4. Cystopteris Bernhardi in Schrader, Neues J. Bot. 1(2): 26. 1805.
冷蕨属 leng jue shu
Authors: Zhongren Wang & Christopher Haufler
Cyste Dulac; Cystea J. Smith; Filix Adanson (1763), not Séguier (1754), nor Ludwig (1757); Rhizomatopteris A. P. Khokhrjakov.
Plants small, summer-green. Rhizomes long or shortly creeping, blackish brown, glabrate or densely red-brown pubescent, sparsely scaly; scales brown or brownish, thin, ovate to broadly lanceolate. Fronds distant, approximate, or caespitose, thin; stipe dark brown at base, upper part stramineous or chestnut-colored; lamina 2- or 3-pinnate, rarely 4-pinnate or more divided, ovate-lanceolate, ovate-triangular, or subpentagonal; pinnae with anadromous pinnules, shortly stalked, unequally sided or subequilateral at base; minutely toothed at segment margin; veins free, forked or pinnate, terminating in teeth or emarginations. Lamina thinly herbaceous or herbaceous, green when dried, stipe, rachis, costae, and costules with few small scales at base, and multicellular hairs or unicellular glandular hairs, lamina usually glabrate. Sori orbicular, abaxial on veins, sorophore slightly protuberant, annulus of sporangium consisting of 14-16 cells; indusia ovate, lanceolate, orbicular, or shallowly cup-shaped, attached at proximal side of sorophore, membranous, persistent, covering sporangia when young, hidden at maturity. Spores bilateral, dark brown, bean-shaped, perispore usually with spines, rarely with folds. x = 42.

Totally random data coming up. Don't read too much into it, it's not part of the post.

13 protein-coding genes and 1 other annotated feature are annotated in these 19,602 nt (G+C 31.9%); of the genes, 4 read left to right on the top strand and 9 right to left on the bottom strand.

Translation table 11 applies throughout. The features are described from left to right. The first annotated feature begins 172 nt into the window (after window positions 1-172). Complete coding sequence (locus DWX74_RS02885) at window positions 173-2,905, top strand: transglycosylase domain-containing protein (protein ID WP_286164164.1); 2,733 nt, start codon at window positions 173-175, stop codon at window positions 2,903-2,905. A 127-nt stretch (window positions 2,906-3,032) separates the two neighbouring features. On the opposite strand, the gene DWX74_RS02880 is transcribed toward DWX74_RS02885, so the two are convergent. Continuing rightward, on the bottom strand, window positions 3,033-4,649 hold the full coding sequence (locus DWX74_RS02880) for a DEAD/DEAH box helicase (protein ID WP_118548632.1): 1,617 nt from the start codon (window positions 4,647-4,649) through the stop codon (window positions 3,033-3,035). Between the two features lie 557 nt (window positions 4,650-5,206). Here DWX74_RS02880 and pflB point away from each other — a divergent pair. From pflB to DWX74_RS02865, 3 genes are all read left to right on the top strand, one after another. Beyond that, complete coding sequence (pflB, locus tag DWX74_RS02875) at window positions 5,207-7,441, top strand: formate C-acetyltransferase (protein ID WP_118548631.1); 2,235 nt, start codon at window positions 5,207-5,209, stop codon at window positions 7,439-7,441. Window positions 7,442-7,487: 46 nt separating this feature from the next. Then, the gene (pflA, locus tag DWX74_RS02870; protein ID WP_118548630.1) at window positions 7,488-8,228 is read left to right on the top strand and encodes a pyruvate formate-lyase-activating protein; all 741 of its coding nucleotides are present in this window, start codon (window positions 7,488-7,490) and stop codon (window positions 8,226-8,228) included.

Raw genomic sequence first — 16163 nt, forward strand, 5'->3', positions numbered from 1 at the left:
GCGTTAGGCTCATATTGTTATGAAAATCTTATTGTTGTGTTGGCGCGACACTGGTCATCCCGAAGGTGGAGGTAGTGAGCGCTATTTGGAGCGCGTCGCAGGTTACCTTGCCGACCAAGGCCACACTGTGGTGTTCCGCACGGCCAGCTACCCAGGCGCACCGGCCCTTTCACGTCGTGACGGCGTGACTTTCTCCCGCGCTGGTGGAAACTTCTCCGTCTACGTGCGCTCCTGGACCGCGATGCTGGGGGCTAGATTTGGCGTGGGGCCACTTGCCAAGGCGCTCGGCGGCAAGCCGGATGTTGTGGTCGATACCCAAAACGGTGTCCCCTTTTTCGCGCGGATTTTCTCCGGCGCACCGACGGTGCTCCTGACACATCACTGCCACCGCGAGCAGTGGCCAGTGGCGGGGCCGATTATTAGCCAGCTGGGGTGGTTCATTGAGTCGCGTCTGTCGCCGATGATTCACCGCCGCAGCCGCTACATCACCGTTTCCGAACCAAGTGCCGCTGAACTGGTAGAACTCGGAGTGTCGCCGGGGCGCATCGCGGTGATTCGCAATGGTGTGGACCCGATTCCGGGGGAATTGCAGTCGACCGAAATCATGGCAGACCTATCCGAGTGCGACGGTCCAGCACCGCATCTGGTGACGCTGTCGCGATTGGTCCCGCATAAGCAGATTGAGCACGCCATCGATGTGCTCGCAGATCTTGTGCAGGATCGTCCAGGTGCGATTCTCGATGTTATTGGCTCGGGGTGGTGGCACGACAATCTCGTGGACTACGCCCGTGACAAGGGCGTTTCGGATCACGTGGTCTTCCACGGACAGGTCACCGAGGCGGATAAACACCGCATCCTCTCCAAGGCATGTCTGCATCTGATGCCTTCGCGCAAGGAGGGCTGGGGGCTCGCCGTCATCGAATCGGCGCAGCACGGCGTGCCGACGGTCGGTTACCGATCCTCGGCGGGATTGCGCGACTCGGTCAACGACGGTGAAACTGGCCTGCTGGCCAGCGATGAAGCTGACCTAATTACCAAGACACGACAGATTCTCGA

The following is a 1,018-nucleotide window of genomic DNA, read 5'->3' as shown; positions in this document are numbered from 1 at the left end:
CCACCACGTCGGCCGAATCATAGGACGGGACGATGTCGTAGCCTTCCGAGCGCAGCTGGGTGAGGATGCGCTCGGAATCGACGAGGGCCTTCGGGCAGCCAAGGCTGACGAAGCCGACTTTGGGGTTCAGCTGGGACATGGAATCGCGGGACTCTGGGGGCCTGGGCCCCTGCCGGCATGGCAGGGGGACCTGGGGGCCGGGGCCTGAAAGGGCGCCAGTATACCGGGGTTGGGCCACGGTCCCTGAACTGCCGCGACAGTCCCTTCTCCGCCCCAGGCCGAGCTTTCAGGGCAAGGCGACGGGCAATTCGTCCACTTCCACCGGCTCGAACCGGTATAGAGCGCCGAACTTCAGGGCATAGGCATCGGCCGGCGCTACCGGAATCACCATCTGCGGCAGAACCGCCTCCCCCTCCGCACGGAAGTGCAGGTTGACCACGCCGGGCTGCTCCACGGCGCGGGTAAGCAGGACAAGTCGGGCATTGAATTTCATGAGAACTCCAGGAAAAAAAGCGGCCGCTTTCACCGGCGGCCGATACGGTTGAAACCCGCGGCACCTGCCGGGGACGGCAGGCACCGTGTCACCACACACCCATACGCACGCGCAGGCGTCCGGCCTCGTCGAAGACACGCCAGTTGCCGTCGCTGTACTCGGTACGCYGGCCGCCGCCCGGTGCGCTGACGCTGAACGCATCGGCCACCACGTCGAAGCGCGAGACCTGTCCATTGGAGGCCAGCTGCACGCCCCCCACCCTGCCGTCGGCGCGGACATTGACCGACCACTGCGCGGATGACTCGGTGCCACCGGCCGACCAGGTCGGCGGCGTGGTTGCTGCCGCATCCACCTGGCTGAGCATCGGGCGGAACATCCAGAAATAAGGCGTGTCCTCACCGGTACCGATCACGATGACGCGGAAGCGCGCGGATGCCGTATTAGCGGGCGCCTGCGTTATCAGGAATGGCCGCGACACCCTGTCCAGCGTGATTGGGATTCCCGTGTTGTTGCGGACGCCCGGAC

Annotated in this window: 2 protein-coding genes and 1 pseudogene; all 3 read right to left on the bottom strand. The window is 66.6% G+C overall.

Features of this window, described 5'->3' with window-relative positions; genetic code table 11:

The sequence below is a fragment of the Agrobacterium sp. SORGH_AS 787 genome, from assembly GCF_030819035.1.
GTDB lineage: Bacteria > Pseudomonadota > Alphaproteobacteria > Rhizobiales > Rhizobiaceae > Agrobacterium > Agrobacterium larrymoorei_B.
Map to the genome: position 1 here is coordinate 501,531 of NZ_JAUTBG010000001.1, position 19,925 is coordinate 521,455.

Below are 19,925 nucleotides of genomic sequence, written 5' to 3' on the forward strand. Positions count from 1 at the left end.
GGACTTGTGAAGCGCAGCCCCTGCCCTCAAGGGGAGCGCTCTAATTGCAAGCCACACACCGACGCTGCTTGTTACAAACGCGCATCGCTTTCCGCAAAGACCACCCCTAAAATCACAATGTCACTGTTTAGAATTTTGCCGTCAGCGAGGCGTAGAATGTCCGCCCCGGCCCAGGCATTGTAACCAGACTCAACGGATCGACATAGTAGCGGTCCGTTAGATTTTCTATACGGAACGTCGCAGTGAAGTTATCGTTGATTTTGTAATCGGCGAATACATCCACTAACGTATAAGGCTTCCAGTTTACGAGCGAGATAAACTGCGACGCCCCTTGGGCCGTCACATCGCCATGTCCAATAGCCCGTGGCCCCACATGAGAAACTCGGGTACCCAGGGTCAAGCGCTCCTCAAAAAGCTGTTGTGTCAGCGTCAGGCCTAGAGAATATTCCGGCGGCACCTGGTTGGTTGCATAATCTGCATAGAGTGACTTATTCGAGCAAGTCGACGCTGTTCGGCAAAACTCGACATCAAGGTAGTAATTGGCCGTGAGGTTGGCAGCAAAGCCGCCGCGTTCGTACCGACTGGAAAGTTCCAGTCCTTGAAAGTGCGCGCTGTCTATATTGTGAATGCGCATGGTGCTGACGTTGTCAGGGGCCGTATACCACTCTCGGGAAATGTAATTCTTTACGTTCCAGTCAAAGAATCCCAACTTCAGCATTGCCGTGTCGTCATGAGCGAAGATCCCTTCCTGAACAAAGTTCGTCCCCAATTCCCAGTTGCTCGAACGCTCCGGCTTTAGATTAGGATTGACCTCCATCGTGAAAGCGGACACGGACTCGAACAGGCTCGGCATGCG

More than 20 species and many hybrids: mainly in the temperate and frigid-temperate zones and in tropical mountains; 11 species (six endemic) in China.
The following taxon is excluded from the present treatment, pending further research: Cystopteris maborasensis Masamune (Trans. Nat. Hist. Soc. Formosa 28: 141. 1938), described from Taiwan.